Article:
We, Phnom Penh communities, have faced eviction and relocation as a result of the rapid growth of private and foreign investment. We, rural land communities, have similarly faced eviction as a result of unfair and unjust development projects, often implemented by both foreign and local investors.
Urban and rural development must be conducted in accordance with Cambodia’s laws, with fairness and equity, in order to create a foundation for true sustainable development.
Following our evictions, we have faced growing debts from microfinance institutions and banks; lost livelihoods; physical injuries; a lack of access to healthcare and education; and many other problems. These are the direct result of our unjust and unfair eviction and relocation. Land and housing are life, and without them our lives have suffered.
Eviction is a scary experience. Forced evictions are frightening, and authorities do not respect our human rights when the remove us from our land and our homes.
We have been removed from our homes and lost our land for a variety of reasons. Sometimes it was for city beautification, or improving order, or for increased security in society. But our forced relocations led us to resettle in areas that lacked public services and basic infrastructure, and moved us far from our livelihoods and workplaces. This has caused us to fall further into poverty and debt.
Even during the COVID-19 pandemic, communities in Phnom Penh and in the countryside have been pushed from their land, and are forced to deal with the issues of relocation while also struggling with the pandemic.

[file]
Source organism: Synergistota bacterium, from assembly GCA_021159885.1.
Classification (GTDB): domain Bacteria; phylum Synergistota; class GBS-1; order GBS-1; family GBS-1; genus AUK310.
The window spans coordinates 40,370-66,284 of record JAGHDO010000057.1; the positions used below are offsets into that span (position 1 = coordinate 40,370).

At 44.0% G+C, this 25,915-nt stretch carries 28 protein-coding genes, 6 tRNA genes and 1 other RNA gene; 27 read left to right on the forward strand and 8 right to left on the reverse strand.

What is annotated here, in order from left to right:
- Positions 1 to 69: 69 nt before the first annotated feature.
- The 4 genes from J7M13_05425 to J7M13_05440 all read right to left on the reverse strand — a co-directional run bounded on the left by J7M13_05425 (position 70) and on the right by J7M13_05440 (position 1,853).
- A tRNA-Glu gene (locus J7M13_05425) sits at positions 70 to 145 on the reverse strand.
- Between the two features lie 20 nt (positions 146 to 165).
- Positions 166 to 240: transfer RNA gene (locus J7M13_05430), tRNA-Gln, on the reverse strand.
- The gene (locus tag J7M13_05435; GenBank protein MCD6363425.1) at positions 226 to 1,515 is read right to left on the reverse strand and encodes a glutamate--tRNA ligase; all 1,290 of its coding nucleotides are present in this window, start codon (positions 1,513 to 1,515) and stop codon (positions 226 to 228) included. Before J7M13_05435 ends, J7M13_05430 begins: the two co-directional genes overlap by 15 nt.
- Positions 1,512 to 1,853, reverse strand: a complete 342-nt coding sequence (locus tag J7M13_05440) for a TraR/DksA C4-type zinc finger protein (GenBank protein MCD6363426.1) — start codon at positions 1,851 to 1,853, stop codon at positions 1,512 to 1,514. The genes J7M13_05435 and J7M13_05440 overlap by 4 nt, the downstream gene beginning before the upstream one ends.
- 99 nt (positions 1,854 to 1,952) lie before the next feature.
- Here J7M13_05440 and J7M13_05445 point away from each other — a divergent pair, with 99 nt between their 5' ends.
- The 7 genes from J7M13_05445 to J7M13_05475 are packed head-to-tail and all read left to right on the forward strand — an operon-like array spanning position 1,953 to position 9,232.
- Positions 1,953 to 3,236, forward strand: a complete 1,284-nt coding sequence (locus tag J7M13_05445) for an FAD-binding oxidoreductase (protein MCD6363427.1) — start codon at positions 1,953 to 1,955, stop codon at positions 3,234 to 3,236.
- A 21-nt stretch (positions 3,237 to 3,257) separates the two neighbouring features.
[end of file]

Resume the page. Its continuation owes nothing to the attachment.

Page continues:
Authorities rarely consulted us first, and most times we were threatened and forced to relocate without prior consultation and compensation. We are wronged by local authorities, and we often turn to national institutions or the prime minister to resolve our conflicts. All we want is to have urban and rural development that is transparent, participatory, and prioritises equality and justice. We deserve this, as humans and Cambodian citizens.
On World Habitat Day 2021, we call on the government to:
– Promptly solve land and housing conflicts.
– Respect our right to life with dignity, and protect our land and housing rights.
– Stop the use of forced evictions, violence, and judicial harassment to threaten community members and land and housing rights activists.
– Conduct transparent and inclusive environmental and social impact assessments and pro-actively consult with affected communities before processing the development projects.
– Effectively implement housing policies focusing on upgrading existing poor community resettlements, rather than involuntary relocation.
- Phlov Roth Phleung Community
- 92 Community
- Rolos Cheung Ek Community
- Cheung Ek Group 3 Community
- Cheung Ek Group 4 Community
- Stoeung Meanchey Community
- Borie Kila Community
- Boeung Chhouk A Community
- Mithapheap Community
- Chroy Chongva Community
- Samroung Tboung Community
- Boeung Chhouk Community
- Boeung Trabek Phum 4 Community
- Phum 23 Community
- Toul Sangke A Community
- Trapeang Raingthmey Community
- Sen Reakreay Community
- Samroung Meanchey Community
- Borey Mithapheap Community
- Russey Srah Community
- Samaki Roung Roeung Community
- Prek Takong 60 M Community
- Prek Takong 3 Community
- Smor San Community
- Borey Doeum Sral Community
- Satrey Khlang Sang Community
- Niroth Boeung Chhouk Community
- Boeung Chhouk Meanchey Thmey II
- Stoeung Kombot Community
- Veal Sbov Community
- Satrey Khlahan Community
- Prek Takong Roung Roeung Community
- Lor Peang Community (Kompong Chhnang)
- Samaki Romeas Hek Community (Svay Rieng)
- Meanchey Community (Svay Rieng)
- Equitable Cambodia (EC)
- Urban Poor Women Development (UPWD)
- Cambodian Leagues for the Pormotion and Defense of Human Rights (LICADHO)
- Sahmakum Teang Tnaut (STT)